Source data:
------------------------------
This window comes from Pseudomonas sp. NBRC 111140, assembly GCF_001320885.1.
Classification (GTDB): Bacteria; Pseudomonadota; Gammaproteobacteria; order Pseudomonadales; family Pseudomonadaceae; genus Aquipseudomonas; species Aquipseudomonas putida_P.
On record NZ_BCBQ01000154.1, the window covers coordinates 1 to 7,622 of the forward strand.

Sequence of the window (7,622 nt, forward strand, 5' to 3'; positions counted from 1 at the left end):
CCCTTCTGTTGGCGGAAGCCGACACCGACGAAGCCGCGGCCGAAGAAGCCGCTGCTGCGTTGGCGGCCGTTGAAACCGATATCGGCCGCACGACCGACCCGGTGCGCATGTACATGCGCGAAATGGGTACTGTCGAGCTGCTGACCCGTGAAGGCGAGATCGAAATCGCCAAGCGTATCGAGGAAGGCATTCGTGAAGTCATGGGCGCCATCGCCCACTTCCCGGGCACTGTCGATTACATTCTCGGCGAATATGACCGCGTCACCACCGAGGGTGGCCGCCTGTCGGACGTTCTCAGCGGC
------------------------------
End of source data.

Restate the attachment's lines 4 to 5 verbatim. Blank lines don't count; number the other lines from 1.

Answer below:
Sequence of the window (7,622 nt, forward strand, 5' to 3'; positions counted from 1 at the left end):
CCCTTCTGTTGGCGGAAGCCGACACCGACGAAGCCGCGGCCGAAGAAGCCGCTGCTGCGTTGGCGGCCGTTGAAACCGATATCGGCCGCACGACCGACCCGGTGCGCATGTACATGCGCGAAATGGGTACTGTCGAGCTGCTGACCCGTGAAGGCGAGATCGAAATCGCCAAGCGTATCGAGGAAGGCATTCGTGAAGTCATGGGCGCCATCGCCCACTTCCCGGGCACTGTCGATTACATTCTCGGCGAATATGACCGCGTCACCACCGAGGGTGGCCGCCTGTCGGACGTTCTCAGCGGC